Not everyone gets the opportunity to develop a teaching voice before their first teaching experience. When I first started teaching, I had no previous guidance. I started with the conventional routine of introducing myself and covering the course outline. Never did I think of ways to interact with my students, or how to develop good communication skills between us. I started facing language barriers, group formation barriers and general class management difficulties, but the most important challenge to me was to feel more comfortable and pass this feeling on to my students. In other words, breaking the ice!
Towards mid-semester, I noticed that I’m having a hard time in getting the class to interact with their friends, participate, or even joke around. It felt like they weren’t enjoying class. I figured that I need to develop strategies to promote active learning. After taking advice from some of my colleagues, I started to shape my own teaching voice. I wanted to promote an environment where everyone in class can feel comfortable. On the first day of a new semester, I started my first class this time by distributing blank papers for students – this time, it was for name tags. While I was modelling my instruction on forming a name tag, I was happy to see that most of the class was participating. Calling out individuals by their names on the first day made them feel recognized and appreciated. I can imagine how disturbing it can be when your class instructor spends the whole semester without knowing your name. Since then, I gave the students casual class breaks where I took the time to talk to some of them on topics outside of class materials. Developing a basic friendship with students was my aim in helping them break down that barrier that’s usually is almost always there between students and professors. As I continued to come up with simpler ways to communicate with the students, I knew that teaching will become less challenging and more enjoyable than what I initially experienced.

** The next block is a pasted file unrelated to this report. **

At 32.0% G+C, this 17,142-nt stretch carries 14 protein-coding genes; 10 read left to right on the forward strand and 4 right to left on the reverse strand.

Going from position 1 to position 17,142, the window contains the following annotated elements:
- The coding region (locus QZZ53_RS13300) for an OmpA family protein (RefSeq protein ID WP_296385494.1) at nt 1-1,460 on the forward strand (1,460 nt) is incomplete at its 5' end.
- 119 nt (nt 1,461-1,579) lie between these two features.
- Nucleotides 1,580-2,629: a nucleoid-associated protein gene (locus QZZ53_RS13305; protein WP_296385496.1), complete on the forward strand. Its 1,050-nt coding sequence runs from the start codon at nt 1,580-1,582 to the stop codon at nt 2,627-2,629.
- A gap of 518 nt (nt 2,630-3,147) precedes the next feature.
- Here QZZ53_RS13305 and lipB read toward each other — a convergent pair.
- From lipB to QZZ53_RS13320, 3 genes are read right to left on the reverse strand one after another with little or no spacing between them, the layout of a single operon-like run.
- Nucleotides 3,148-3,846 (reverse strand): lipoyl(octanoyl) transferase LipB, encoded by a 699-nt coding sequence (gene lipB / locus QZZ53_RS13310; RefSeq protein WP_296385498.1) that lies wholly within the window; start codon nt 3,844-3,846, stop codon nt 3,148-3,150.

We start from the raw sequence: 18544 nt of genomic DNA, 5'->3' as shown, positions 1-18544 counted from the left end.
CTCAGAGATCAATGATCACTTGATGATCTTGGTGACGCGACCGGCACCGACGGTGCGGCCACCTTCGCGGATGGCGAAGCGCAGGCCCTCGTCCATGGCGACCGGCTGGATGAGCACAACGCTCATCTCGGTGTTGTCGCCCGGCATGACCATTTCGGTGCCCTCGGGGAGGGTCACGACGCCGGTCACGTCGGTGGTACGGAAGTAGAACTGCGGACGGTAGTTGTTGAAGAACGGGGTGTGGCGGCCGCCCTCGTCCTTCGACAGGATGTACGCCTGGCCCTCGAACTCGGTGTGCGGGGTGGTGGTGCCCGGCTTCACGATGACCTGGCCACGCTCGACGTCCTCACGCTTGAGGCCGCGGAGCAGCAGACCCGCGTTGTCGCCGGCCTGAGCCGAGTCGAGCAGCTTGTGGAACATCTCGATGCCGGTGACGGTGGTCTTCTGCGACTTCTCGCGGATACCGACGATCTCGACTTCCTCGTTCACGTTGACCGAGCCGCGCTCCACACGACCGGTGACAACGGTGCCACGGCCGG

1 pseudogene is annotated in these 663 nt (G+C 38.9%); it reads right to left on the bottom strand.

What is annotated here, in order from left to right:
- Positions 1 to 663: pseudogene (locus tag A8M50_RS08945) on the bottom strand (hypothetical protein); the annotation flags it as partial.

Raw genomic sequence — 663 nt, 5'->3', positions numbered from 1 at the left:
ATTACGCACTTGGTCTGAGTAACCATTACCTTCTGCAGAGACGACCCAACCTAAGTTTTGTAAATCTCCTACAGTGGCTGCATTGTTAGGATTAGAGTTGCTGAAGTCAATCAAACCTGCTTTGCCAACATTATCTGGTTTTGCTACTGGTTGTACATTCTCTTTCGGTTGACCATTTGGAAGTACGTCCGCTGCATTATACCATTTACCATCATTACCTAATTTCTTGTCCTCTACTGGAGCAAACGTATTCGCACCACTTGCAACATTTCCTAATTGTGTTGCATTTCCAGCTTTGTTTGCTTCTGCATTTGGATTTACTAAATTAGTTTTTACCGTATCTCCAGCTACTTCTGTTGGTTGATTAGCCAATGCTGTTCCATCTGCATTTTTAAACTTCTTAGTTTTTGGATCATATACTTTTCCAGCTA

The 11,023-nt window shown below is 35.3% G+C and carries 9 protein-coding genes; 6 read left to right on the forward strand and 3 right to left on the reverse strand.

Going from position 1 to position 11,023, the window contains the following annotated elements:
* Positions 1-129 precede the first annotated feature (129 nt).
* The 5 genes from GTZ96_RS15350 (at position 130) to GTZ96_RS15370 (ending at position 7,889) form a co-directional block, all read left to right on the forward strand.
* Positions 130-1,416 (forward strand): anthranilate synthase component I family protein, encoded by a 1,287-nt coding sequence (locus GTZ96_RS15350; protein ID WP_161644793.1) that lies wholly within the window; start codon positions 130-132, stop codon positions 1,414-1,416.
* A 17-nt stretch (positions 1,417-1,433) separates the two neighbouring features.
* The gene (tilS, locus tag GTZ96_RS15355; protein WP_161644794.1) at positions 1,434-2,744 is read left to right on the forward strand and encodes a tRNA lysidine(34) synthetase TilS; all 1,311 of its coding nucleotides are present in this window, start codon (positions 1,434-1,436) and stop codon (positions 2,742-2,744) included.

The importance of breaking the ice in a classroom begins with providing a student sense of recognition, and sets up a stimulating environment that encourages participation and communication between students. Students receive a sense of responsibility as part of their learning by comfortably interacting in groups and generally building an optimum performing and dynamic classroom.
Shelli Fowler, “The Authentic Teaching Self and Communication Skills”